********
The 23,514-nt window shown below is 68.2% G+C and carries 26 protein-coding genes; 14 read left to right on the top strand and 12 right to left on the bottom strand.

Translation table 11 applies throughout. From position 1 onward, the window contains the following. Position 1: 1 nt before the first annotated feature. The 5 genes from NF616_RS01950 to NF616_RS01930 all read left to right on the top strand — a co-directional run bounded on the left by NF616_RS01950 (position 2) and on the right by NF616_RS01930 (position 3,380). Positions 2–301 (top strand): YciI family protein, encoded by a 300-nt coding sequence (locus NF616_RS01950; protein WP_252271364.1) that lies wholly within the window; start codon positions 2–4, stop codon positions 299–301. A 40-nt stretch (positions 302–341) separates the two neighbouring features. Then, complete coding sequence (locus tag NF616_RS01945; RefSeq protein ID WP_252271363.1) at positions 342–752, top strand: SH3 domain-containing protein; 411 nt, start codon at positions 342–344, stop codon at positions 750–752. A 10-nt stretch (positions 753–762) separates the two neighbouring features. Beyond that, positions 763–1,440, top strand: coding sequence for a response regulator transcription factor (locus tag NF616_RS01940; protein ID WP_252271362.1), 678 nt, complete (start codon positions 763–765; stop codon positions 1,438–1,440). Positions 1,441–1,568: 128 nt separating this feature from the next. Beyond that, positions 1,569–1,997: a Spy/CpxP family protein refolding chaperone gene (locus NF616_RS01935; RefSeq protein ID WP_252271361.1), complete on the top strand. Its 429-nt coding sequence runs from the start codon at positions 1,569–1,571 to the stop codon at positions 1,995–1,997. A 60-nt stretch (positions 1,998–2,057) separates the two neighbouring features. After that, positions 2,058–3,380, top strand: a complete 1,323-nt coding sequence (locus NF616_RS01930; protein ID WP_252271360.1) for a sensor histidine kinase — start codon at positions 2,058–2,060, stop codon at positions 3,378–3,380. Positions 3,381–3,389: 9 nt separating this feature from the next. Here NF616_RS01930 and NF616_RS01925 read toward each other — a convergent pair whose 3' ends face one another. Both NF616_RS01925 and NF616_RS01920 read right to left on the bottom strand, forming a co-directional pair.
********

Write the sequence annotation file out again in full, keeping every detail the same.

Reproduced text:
The 23,514-nt window shown below is 68.2% G+C and carries 26 protein-coding genes; 14 read left to right on the top strand and 12 right to left on the bottom strand.

Translation table 11 applies throughout. From position 1 onward, the window contains the following. Position 1: 1 nt before the first annotated feature. The 5 genes from NF616_RS01950 to NF616_RS01930 all read left to right on the top strand — a co-directional run bounded on the left by NF616_RS01950 (position 2) and on the right by NF616_RS01930 (position 3,380). Positions 2–301 (top strand): YciI family protein, encoded by a 300-nt coding sequence (locus NF616_RS01950; protein WP_252271364.1) that lies wholly within the window; start codon positions 2–4, stop codon positions 299–301. A 40-nt stretch (positions 302–341) separates the two neighbouring features. Then, complete coding sequence (locus tag NF616_RS01945; RefSeq protein ID WP_252271363.1) at positions 342–752, top strand: SH3 domain-containing protein; 411 nt, start codon at positions 342–344, stop codon at positions 750–752. A 10-nt stretch (positions 753–762) separates the two neighbouring features. Beyond that, positions 763–1,440, top strand: coding sequence for a response regulator transcription factor (locus tag NF616_RS01940; protein ID WP_252271362.1), 678 nt, complete (start codon positions 763–765; stop codon positions 1,438–1,440). Positions 1,441–1,568: 128 nt separating this feature from the next. Beyond that, positions 1,569–1,997: a Spy/CpxP family protein refolding chaperone gene (locus NF616_RS01935; RefSeq protein ID WP_252271361.1), complete on the top strand. Its 429-nt coding sequence runs from the start codon at positions 1,569–1,571 to the stop codon at positions 1,995–1,997. A 60-nt stretch (positions 1,998–2,057) separates the two neighbouring features. After that, positions 2,058–3,380, top strand: a complete 1,323-nt coding sequence (locus NF616_RS01930; protein ID WP_252271360.1) for a sensor histidine kinase — start codon at positions 2,058–2,060, stop codon at positions 3,378–3,380. Positions 3,381–3,389: 9 nt separating this feature from the next. Here NF616_RS01930 and NF616_RS01925 read toward each other — a convergent pair whose 3' ends face one another. Both NF616_RS01925 and NF616_RS01920 read right to left on the bottom strand, forming a co-directional pair.